By Mike Leake
The Minister’s Fainting Fits, has proven to be one of the most personally helpful chapters in Spurgeon’s Lectures to My Students. There he writes:
Knowing by most painful experience what deep depression of spirit means, being visited therewith at seasons by no means few or far between, I thought it might be consolatory to some of my brethren if I gave my thoughts thereon…It is not necessary by quotations from the biographies of eminent ministers to prove that seasons of fearful prostration have fallen to the lot of most, if not all of them.
I am one of those ministers that battles seasons of deep depression. (I’ve chronicled my struggle elsewhere). These “fits of melancholy” can be quite confusing to the pastor. In the midst of darkness we are pressed to wonder how in the world we will deliver a sermon on Sunday morning, counsel the struggling, and lead the faithful. I’ve said with John Piper, “Have mercy on me. I must preach on Sunday, and I can scarcely lift my head.”
Painful as it is I’ve also seen how the Lord has used my times of darkness to further his glory. Here are seven ways that God uses depression in the pastor’s life:
- It makes us “fitting shepherds of an ailing flock”. Spurgeon believed that there was a reason why God chose men to be pastors and not angels; namely, angels cannot feel. “Men, and men subject to human passions, the all wise God has chosen to be his vessels of grace; hence these tears, hence these perplexities and castings down.” Christ, the good Shepherd, can empathize with the sufferings of His sheep. So also, under-shepherds are put through the fire to empathize with the flock.
- It allows us to model faithfulness in the darkness. It’s not a great feat to praise God when you are healthy, wealthy, and prosperous. (Provided that you don’t simply forget Him). It takes a much greater satisfaction in the Lord to say from the ashes, “blessed be the name of the Lord”. When our congregation knows that we battle depression, and they see us hanging on to Christ in the darkness, I believe it encourages them to do the same when they are hit with seasons of melancholy.
- It is a great aid to our holiness. Robert Murray McCheyne quipped, “What my people need most from me is my personal holiness”. That is true. And according to 1 Peter 4:1, one of the best places to grow in holiness is the furnace of affliction. Seasons of suffering and depression have a unique way of causing the world to lose its luster. At the same time such troublesome seasons will cause us to long for heaven more.
- It causes us to be more intimately acquainted with our Suffering Servant. It seems that Paul was praying in Philippians 3:10-11 that even if it meant sharing in His sufferings that he wanted to know Christ. While in prison Samuel Rutherford wrote of his sufferings, “One kiss now is sweeter than ten long since; sweet, sweet is his cross; light, light and easy is his yoke.” While in the midst of despondency it is hard to see the Man of Sorrows. Yet, He is there. And eventually this trial will lead to a deeper relationship with the Suffering Servant.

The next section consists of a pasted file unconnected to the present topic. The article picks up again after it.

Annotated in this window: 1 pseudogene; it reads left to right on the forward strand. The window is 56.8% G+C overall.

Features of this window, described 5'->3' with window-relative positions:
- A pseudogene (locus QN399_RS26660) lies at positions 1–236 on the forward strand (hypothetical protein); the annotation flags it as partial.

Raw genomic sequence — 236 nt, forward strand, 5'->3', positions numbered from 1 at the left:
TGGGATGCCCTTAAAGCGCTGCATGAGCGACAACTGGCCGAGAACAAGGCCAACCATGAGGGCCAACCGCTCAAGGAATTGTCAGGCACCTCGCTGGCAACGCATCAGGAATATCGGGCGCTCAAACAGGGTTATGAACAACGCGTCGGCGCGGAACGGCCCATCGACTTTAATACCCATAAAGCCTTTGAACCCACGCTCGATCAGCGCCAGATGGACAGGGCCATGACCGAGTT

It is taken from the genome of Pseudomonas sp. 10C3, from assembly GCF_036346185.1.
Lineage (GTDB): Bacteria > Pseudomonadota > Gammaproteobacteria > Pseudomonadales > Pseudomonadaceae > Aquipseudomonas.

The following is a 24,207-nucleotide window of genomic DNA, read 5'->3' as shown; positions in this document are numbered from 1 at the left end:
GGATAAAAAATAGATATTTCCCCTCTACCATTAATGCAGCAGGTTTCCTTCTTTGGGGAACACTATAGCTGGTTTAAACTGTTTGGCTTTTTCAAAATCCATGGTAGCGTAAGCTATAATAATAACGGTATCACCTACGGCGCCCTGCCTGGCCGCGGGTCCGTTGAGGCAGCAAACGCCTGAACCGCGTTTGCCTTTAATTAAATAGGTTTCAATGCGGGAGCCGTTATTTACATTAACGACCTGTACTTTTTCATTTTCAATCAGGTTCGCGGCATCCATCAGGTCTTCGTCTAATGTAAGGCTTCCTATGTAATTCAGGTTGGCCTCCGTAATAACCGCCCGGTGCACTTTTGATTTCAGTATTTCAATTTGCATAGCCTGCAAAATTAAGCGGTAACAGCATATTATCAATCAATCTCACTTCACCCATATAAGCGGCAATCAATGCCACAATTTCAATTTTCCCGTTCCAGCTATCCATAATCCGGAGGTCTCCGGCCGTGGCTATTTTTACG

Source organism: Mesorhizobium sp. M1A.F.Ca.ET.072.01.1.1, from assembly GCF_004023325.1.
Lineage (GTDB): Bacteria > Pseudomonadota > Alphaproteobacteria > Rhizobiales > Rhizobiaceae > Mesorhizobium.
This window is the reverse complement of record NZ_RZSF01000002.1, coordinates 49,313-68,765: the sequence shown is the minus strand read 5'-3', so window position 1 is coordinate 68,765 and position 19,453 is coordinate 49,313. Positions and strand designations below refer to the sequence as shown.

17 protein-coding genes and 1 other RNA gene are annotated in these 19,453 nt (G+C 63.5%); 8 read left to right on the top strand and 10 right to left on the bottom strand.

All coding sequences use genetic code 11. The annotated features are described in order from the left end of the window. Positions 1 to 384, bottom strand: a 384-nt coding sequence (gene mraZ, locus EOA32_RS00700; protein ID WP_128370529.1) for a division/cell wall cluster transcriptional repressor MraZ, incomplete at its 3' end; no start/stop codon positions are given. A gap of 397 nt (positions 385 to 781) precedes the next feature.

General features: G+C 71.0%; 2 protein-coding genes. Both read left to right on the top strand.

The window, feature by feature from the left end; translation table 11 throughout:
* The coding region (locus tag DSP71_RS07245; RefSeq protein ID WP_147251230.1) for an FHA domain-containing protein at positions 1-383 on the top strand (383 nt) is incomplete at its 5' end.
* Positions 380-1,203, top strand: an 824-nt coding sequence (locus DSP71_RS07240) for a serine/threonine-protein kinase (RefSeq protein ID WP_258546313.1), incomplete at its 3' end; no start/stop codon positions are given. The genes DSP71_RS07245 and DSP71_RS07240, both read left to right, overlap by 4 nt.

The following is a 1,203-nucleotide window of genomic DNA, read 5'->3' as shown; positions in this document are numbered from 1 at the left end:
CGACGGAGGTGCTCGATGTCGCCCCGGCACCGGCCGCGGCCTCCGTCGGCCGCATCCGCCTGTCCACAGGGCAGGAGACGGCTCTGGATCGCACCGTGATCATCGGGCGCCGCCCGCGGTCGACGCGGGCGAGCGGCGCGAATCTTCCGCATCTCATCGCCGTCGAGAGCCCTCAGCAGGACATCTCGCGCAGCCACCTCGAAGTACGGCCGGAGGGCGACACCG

- It gives us a unique opportunity to display Christ as our all-sufficient treasure. Depression causes you to lose your taste buds. It causes you to see the one dark cloud in a sky full of beauty. When we lose everything—whether real or perceived—and yet we continue to hang onto Christ we display that He is our all-sufficient treasure.
- It reminds us that His grace is sufficient. How many times have we depressed pastors pray that the Lord would remove this thorn so what we can do better ministry? And yet the Lord continues to say, “My grace is sufficient for you, for my power is made perfect in weakness”. When we learn the lesson that He is sufficient in our weakness we also learn the lesson that He is sufficient in our ministries. Depression, hopefully, we keep us from believing that silly gimmicks will lead people to Christ, instead grace will reign.
- It keeps us dependent. We need the power of the Spirit every step of the way. We cannot minister in our own strength. We cannot be faithful husbands or fathers in our own strength. We are dependent. Depression reminds us of this—oh, so painfully does it remind us of this.
Pastor, I’m not encouraging you to thank God for your depression. It’s part of living in a fallen and broken world. No, don’t praise God for the fall. Praise God that He is able to redeem the fall. He is greater than our depression. He shows us this by using it for His glory and our good. Someday these fits of melancholy will be over. Until then, let us praise the Lord for using us even on an ash heap.